History of Auglaize County
Union township, situated in the eastern part of the county, and bordering on Allen County, was organized in 1836. It has a more undulating surface than any other township in the county. The soil is of a mixed character, consisting of gravel, sand, and clay, and is splendidly adapted to cereal culture. Springs abound, and the whole section is well watered by living streams. Across the northwest corner flows the Auglaize River, while numerous smaller streams, among which are Blackhoof, Wrestle, Huffman, Virginia, and Wolf creeks, traverse its limits. A sufficient quantity of good gravel is found for road purposes.
The township has now two gravel pikes, and contemplates the construction of others the approaching season. It has two villages, Uniopolis and St. Johns; the former an enterprising little town near the west line, and the latter on the south line. It was settled principally by settlers from Virginia and Southern Ohio, and the lands are still largely occupied by the original occupants and their immediate descendants. The first piece of land entered within the township was entered in Sec. 3, by Jacobs.
The elections for a number of years were held at the house of Joseph Lusk, at the first of which between twenty and thirty votes were cast. The first board of trustees consisted of John Schooler, John Carder, and ——. John Balzell was clerk at this time. The first justice of the peace was John Morris. During the first fifteen years the officers received no compensation for their services. The township was first organized into four school districts, and a cabin was built in each for school purposes. This transpired about 1840. The first church was a log house, known as Wesley Chapel, erected about 1842, but which has been superseded by another building bearing the same name, and occupying the old site. James Lusk, at the age of twenty-one, accompanied his father, Charles Lusk, to this county in 1832, and is, perhaps, the oldest resident in the township. During the first year he occupied and cultivated a piece of land which is now a portion of the site of St. Johns. We would thus probably be correct in claiming him to be the first white settler of the soil in this township, as the land had been cleared about St. Johns by the Indians.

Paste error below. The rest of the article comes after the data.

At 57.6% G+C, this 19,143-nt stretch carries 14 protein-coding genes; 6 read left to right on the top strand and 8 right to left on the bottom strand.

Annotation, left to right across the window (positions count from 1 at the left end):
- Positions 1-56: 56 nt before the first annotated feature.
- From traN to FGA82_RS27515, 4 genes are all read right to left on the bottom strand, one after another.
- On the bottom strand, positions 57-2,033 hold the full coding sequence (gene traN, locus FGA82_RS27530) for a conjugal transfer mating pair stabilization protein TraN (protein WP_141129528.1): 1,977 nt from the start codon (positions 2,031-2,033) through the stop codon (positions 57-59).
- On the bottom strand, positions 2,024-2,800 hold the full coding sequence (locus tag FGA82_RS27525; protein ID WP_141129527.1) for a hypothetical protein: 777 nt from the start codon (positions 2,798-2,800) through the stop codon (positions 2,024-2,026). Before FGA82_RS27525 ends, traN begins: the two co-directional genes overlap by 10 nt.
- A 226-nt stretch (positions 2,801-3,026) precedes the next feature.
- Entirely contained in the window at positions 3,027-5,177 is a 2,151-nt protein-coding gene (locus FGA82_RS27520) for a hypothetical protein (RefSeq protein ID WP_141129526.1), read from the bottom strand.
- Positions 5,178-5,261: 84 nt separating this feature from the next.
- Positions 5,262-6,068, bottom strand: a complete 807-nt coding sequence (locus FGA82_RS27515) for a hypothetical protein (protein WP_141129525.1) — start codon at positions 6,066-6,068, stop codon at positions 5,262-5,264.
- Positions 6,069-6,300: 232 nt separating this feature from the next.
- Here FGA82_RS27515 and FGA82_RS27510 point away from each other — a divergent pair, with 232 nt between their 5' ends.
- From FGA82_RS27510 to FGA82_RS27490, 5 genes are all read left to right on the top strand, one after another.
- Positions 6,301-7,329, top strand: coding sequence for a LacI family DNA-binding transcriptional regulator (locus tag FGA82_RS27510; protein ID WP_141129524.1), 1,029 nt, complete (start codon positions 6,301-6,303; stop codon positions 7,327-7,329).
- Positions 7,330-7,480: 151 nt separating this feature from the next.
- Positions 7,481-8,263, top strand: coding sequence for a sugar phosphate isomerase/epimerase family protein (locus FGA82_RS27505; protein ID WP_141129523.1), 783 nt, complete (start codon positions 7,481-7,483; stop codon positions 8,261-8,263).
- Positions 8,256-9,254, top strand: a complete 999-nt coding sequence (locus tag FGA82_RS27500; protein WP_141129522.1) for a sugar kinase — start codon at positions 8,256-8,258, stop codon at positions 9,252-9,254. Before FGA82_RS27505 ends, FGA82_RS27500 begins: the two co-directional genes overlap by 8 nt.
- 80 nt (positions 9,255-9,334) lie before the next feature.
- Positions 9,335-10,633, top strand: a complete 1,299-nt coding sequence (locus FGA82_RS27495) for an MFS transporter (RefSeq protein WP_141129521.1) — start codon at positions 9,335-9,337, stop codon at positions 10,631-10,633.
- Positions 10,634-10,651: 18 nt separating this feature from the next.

The first school was taught, about 1836, by R. C. Layton.
The following is a list of the first settlers with the year of their arrival appended:—
Wm. Richardson, Byrd Richardson, John Lusk, John Corder, Charles Lusk, and James C. Lusk in 1832. Lemuel Bacome, Wm. Patterson, John Morris, John Hoffman, James Watt, and Wm. Graham in 1833. Jolm A. Speece, Benj. Lusk, Allen Justice, John Carter, Aaron Howell, M. Hodges, John Jacobs, John Schooler, and Lewis Y. Perkins in 1834. Moses Porter, Jonathan Stiles, and Levi Harrod in 1835. Levi Mix, John McCormic, Adam Focht, Abner Copeland, H. F. Rinehart, John Harden, and John B. Walton in 1836.
Uniopolis is the only village wholly within the township, and is situated in Sec. 17, on the Wapakoneta and Waynesfield gravel road, six miles east of Wapakoneta. It is a pleasant little village of about two hundred inhabitants, and contains two stores of general merchandise, one school-house, one grocery store, one steam saw mill, one hotel, and two churches.
From "History of Auglaize County, Ohio, with the Indian History of Wapakoneta, and the First Settlement of the County", Robert Sutton, Publishers, Wapakoneta, 1880